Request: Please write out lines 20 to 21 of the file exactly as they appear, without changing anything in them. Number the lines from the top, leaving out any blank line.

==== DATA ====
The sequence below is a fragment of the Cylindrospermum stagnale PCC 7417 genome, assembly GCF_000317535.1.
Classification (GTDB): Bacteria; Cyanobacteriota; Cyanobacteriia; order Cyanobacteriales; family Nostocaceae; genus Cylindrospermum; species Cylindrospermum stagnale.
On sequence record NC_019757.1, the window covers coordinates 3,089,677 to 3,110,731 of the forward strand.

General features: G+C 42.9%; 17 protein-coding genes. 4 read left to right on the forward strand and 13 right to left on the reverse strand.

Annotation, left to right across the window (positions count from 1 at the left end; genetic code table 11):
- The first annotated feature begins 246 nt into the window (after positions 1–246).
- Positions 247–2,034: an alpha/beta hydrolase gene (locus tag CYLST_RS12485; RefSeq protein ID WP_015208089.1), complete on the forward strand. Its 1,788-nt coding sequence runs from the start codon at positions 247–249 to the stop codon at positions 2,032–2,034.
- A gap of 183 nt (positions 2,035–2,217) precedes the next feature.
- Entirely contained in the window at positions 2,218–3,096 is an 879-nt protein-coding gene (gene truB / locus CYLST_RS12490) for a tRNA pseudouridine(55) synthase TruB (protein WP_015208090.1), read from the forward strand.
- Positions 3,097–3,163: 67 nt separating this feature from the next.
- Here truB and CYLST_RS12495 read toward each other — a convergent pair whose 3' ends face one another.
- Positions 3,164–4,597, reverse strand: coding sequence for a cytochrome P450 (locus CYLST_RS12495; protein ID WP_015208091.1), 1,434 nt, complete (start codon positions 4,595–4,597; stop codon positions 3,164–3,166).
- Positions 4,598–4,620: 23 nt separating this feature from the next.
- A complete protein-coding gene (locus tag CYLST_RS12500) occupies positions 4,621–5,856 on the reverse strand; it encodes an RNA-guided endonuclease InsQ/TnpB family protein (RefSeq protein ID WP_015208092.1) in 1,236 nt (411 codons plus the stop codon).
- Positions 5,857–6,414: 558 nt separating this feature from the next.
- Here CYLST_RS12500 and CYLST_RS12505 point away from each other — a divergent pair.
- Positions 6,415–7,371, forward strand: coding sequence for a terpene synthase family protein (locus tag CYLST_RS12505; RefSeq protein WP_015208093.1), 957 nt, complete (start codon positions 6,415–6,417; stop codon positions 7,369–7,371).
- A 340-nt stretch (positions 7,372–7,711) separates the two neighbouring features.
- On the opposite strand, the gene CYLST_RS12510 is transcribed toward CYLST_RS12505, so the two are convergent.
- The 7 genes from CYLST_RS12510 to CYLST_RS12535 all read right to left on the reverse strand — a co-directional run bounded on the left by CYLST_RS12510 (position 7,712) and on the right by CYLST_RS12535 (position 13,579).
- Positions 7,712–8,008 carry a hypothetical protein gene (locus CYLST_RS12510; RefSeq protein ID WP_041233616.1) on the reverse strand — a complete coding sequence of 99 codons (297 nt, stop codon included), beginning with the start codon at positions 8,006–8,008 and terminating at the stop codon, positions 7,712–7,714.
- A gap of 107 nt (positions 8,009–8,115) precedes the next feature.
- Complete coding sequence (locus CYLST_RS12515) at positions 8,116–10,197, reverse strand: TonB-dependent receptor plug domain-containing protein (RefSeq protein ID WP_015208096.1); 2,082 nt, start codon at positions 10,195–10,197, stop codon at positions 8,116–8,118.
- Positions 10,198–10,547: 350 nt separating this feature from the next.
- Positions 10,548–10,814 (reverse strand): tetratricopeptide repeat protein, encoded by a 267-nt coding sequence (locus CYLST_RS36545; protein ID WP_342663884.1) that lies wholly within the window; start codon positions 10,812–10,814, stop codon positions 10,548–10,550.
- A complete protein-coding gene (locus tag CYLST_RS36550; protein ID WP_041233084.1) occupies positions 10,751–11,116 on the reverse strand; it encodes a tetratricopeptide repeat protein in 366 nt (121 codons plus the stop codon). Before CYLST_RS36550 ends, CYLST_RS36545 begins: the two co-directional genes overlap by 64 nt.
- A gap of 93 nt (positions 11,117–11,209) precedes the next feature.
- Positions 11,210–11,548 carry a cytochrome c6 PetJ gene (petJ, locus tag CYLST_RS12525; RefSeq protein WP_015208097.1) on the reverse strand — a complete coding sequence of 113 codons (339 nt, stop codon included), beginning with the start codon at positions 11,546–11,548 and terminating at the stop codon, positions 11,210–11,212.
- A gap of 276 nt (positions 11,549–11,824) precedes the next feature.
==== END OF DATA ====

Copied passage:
- The 7 genes from CYLST_RS12510 to CYLST_RS12535 all read right to left on the reverse strand — a co-directional run bounded on the left by CYLST_RS12510 (position 7,712) and on the right by CYLST_RS12535 (position 13,579).
- Positions 7,712–8,008 carry a hypothetical protein gene (locus CYLST_RS12510; RefSeq protein ID WP_041233616.1) on the reverse strand — a complete coding sequence of 99 codons (297 nt, stop codon included), beginning with the start codon at positions 8,006–8,008 and terminating at the stop codon, positions 7,712–7,714.